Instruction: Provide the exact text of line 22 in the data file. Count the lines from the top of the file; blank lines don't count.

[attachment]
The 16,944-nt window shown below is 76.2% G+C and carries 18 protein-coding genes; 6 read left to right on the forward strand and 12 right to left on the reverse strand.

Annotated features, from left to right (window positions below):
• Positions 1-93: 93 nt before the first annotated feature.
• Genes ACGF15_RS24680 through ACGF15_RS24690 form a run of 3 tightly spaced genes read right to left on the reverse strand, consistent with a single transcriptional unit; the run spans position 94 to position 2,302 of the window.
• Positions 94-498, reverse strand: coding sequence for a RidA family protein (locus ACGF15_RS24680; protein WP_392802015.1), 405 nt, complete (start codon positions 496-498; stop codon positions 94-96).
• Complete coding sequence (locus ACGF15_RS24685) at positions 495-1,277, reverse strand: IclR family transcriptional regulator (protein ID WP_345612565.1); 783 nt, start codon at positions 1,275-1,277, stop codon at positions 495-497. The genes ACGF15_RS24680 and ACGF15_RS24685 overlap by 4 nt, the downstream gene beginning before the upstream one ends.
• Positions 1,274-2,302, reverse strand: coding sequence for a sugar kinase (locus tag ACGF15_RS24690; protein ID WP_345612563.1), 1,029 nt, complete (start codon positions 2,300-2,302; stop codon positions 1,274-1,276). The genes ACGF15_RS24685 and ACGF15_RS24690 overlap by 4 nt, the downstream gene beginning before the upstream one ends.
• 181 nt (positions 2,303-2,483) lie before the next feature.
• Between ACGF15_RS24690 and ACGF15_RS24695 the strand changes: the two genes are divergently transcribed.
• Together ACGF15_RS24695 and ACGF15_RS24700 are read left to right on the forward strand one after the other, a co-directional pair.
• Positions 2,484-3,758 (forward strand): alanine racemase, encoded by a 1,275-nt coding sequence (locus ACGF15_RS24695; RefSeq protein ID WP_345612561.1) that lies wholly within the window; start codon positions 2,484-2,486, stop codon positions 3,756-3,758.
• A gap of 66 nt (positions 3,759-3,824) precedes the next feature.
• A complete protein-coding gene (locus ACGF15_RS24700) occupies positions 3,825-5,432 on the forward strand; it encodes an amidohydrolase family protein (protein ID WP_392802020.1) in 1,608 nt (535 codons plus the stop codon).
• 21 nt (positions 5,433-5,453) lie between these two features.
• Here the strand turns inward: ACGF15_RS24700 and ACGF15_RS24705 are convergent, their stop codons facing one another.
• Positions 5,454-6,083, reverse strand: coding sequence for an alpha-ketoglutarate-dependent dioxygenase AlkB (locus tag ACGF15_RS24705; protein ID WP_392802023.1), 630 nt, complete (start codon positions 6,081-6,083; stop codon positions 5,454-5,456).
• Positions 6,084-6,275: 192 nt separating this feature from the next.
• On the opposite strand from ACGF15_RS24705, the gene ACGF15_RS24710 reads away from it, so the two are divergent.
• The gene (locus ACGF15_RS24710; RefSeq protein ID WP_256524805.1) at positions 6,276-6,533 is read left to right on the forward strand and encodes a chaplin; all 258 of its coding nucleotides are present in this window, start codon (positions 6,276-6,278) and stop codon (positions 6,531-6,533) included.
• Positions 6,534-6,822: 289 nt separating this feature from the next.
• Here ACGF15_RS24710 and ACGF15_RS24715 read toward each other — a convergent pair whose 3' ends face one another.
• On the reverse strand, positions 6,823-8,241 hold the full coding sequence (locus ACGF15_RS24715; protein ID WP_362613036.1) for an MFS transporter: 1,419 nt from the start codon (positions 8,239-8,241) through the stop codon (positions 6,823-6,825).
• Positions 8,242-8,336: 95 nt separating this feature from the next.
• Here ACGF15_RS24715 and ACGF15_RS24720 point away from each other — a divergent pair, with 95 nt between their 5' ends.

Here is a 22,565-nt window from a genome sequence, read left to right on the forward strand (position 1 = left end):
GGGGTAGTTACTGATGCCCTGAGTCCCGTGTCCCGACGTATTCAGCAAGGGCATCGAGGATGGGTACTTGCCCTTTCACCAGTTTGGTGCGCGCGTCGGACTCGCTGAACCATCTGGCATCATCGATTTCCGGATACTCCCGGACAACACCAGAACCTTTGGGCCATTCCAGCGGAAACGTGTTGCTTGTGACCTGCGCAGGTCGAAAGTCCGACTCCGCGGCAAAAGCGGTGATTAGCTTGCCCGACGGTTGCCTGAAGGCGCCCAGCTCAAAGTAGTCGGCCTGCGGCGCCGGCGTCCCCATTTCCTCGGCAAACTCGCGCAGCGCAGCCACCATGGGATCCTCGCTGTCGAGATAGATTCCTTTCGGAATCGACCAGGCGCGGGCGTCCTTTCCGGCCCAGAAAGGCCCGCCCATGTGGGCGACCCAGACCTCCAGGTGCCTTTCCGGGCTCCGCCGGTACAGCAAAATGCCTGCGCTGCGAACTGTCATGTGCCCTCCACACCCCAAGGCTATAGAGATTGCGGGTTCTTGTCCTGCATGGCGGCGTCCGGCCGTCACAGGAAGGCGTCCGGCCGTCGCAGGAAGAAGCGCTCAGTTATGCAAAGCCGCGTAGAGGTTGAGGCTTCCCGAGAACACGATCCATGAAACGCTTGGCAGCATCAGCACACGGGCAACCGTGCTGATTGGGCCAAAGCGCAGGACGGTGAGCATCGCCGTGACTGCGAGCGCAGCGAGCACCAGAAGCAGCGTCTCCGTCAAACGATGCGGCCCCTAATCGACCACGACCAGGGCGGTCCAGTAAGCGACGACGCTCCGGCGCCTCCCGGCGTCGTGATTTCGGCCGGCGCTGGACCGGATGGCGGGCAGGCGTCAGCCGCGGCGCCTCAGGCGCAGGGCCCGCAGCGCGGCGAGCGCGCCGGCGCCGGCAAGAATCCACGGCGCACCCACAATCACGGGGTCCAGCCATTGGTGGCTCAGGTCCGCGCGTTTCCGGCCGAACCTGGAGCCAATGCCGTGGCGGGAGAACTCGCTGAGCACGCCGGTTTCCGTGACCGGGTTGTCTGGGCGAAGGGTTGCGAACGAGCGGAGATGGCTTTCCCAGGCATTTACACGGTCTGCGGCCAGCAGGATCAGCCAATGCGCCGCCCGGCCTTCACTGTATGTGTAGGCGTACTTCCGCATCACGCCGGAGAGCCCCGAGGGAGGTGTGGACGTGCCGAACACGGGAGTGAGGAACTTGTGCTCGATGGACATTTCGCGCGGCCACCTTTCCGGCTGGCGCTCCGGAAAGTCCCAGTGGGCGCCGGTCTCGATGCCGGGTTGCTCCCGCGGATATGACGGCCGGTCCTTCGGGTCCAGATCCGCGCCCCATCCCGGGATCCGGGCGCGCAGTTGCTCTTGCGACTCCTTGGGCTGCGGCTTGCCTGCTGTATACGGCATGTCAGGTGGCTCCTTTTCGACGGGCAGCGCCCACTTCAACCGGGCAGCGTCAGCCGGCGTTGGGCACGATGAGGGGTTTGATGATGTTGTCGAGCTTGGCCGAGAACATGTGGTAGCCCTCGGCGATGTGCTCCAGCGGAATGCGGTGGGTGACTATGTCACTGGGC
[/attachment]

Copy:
• On the reverse strand, positions 6,823-8,241 hold the full coding sequence (locus ACGF15_RS24715; protein ID WP_362613036.1) for an MFS transporter: 1,419 nt from the start codon (positions 8,239-8,241) through the stop codon (positions 6,823-6,825).